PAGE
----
On top of that, the application framework you use to build your application has to support this approach, too (but the key ones do or have plugins that do — Angular JS, React JS). As you see there is no Ruby on Rails or Django on the list. Those frameworks can’t be used to build isomorphic JavaScript applications, but they can be used to build APIs that power those JavaScript applications, which is a great way to separate the data-processing code from the user interface powered by JavaScript.

All this means is that this approach is not very well-suited for existing projects, as it’s not a plug-and-play solution. It can work well with existing applications if they rely heavily on the APIs, yet would still require a significant amount of work to implement.

You Need Expertise

This is still a fairly new approach, very different from the older ones (e.g. the server-side rendering/jQuery mix), that requires cutting edge technology. As a result, you need developers who are up for the job and are comfortable working with these new technologies; developers who are not afraid to experiment and get their hands dirty.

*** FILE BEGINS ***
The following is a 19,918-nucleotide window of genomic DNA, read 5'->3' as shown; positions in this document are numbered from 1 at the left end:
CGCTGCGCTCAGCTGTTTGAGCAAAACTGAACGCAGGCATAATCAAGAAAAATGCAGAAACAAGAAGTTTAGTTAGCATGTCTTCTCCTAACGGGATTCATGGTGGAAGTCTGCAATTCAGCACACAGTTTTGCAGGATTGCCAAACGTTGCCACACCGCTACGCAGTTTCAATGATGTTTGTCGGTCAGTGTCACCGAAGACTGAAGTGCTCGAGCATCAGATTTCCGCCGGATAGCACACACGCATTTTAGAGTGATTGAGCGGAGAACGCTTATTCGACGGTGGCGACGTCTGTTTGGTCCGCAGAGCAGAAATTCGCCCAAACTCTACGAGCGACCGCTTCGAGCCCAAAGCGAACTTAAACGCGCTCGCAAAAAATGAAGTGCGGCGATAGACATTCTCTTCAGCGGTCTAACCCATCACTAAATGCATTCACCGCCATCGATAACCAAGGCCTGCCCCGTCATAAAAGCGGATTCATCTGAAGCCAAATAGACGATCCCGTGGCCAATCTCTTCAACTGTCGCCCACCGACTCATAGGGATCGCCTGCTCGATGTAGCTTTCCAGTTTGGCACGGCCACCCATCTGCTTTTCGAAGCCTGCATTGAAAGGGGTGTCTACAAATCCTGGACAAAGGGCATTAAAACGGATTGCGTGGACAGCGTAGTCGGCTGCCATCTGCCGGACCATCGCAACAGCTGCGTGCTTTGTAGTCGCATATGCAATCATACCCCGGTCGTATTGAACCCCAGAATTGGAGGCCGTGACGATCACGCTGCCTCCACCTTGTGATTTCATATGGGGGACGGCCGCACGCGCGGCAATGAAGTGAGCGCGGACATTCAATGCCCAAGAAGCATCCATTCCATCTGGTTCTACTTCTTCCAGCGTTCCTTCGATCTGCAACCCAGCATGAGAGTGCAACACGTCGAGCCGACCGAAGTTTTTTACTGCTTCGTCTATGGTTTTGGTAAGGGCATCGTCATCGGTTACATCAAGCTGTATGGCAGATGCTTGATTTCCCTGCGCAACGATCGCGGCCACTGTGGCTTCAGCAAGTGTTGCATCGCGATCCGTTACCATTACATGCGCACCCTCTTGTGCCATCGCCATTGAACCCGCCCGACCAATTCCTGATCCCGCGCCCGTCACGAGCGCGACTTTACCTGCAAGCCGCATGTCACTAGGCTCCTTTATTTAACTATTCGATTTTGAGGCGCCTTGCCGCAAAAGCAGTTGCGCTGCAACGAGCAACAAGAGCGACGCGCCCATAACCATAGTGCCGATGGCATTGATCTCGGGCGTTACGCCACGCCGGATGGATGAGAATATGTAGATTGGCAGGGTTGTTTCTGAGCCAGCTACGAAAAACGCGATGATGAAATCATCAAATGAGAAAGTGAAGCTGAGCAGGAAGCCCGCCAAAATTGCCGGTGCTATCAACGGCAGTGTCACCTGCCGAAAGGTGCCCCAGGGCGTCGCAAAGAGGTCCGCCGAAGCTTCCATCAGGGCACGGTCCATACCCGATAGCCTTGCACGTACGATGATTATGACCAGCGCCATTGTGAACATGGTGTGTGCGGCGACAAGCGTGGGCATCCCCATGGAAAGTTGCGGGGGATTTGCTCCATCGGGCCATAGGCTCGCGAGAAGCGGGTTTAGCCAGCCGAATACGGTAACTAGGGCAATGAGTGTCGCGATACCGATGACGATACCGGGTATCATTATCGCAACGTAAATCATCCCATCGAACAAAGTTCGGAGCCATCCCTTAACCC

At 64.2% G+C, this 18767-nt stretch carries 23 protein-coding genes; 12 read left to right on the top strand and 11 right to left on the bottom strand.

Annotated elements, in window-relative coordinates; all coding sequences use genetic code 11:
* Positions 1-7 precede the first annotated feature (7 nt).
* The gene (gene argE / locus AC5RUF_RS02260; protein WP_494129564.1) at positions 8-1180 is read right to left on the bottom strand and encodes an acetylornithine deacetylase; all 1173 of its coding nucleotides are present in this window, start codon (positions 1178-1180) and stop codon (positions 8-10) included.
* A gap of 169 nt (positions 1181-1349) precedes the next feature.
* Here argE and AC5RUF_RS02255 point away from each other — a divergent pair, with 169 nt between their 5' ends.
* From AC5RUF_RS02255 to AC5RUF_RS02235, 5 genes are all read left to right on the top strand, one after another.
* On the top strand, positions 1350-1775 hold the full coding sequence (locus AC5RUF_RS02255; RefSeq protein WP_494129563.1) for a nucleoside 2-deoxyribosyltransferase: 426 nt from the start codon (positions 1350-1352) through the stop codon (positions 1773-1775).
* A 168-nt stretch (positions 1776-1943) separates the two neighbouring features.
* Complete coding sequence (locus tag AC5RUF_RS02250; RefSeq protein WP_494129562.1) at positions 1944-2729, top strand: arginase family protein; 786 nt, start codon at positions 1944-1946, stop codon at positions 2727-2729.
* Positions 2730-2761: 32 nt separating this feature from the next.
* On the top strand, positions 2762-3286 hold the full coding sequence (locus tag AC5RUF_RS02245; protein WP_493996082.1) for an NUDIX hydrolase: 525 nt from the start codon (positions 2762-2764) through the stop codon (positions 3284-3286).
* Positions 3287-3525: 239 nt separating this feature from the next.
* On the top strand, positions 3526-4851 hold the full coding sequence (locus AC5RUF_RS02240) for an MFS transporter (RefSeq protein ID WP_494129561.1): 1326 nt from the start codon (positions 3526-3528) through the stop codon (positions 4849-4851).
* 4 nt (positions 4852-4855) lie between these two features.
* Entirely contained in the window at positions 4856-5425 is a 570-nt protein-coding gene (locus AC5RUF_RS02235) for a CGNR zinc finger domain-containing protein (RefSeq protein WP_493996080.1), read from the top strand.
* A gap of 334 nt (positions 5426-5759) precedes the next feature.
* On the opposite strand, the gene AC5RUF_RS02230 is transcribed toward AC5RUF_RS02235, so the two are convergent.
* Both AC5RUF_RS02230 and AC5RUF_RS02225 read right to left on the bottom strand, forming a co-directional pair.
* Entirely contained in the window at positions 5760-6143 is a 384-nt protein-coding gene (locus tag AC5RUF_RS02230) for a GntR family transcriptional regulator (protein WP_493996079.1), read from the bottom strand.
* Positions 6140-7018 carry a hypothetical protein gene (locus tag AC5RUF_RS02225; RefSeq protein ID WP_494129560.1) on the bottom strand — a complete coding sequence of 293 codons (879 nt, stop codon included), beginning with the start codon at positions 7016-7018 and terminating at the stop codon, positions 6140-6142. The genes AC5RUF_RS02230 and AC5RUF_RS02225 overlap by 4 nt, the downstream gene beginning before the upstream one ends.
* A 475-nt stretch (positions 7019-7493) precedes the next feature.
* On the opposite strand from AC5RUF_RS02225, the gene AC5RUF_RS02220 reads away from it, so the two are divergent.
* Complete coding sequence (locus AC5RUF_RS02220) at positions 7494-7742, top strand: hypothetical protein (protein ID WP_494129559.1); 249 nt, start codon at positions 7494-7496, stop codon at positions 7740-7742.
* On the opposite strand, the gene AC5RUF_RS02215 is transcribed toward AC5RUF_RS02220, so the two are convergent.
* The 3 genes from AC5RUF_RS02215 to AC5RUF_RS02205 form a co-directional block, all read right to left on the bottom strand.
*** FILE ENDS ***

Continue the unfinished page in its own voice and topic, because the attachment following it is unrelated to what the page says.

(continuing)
Sometimes the ready-made libraries don’t play well together, sometimes you need to solve problems yourself, and you need the necessary experience to get the application to the finish line.

Getting Started With Isomorphic JavaScript

While the isomorphic approach is not yet widely popular, it’s gaining a lot of traction. At this point, it’s probably the best way to build a large, dynamic application that requires great, smooth user experience while not compromising on SEO.

It’s probably not a great idea for small projects because it requires a lot of engineering and experience to get right, but this will get easier over time as new libraries and tools are developed that take care of the more complex parts of the process.

Overall, it’s a very promising way of solving the SEO indexing problem that’s been bugging the community for years. If you’re building a new, large application that requires great SEO compatibility, you should definitely consider it.

SEOs & Developers

While doing research for this article, I realized that despite what we (SEOs) think, the community of developers is really excited about creating SEO-friendly websites based on JavaScript.

I think we need to start tapping into the potential of isomorphic JavaScript and other awesome new technologies. Special thanks to Kamil Grymuza who helped me a lot with this research (and actually co-wrote this article with me). I want to write more articles about JS and SEO soon, as there are tons of interesting topics to cover.


Image Credits

Featured Image: lenkaserbina/

In-post Photo: stockertop/

Category SEO
Bartosz Goralewicz CEO at Onely

Bartosz Goralewicz has been a staple in the SEO industry for over a decade and a thought leader in the ...

How to Combine JavaScript & SEO With Isomorphic JS